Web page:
This paper examines the economic experience of past energy booms and that of current unconventional shale gas and oil development. We focus on key economic characteristics of gas and oil production such as its employment potential, its geography, and its boom-bust nature. This background is used to discuss important economic policy issues arising with unconventional oil and gas development such as taxation, governmental use of those revenues, preemption, and equity in the distribution of costs and benefits. The paper concludes with economic policy recommendations for states and communities affected by such development including not viewing oil and gas development as an effective long-run economic development strategy, leveraging short-run financial gains from the development into permanent advantages, and strengthening the capacity for local governments to understand and manage this activity.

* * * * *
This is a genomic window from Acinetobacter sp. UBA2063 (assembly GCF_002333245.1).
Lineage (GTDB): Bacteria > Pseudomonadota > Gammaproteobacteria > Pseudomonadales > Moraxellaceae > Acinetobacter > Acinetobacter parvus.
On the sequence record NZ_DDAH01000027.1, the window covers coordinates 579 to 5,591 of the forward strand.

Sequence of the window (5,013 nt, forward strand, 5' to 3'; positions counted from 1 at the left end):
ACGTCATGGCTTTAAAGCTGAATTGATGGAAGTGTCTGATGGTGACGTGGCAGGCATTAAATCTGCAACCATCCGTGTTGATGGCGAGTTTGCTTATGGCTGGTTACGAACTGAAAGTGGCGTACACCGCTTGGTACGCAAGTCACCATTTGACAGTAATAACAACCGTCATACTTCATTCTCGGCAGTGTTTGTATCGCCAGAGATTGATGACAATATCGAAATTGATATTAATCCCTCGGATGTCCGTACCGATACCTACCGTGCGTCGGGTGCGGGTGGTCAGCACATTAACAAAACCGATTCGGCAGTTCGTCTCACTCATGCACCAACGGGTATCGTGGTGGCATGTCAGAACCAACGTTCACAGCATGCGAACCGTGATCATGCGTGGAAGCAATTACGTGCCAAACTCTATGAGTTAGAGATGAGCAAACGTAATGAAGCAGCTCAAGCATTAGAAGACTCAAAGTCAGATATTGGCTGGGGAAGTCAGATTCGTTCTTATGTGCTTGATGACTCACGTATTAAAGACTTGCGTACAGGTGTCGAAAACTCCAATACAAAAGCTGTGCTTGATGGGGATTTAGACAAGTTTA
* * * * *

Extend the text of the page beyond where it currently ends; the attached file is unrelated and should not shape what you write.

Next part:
All Science Journal Classification (ASJC) codes
- Economics and Econometrics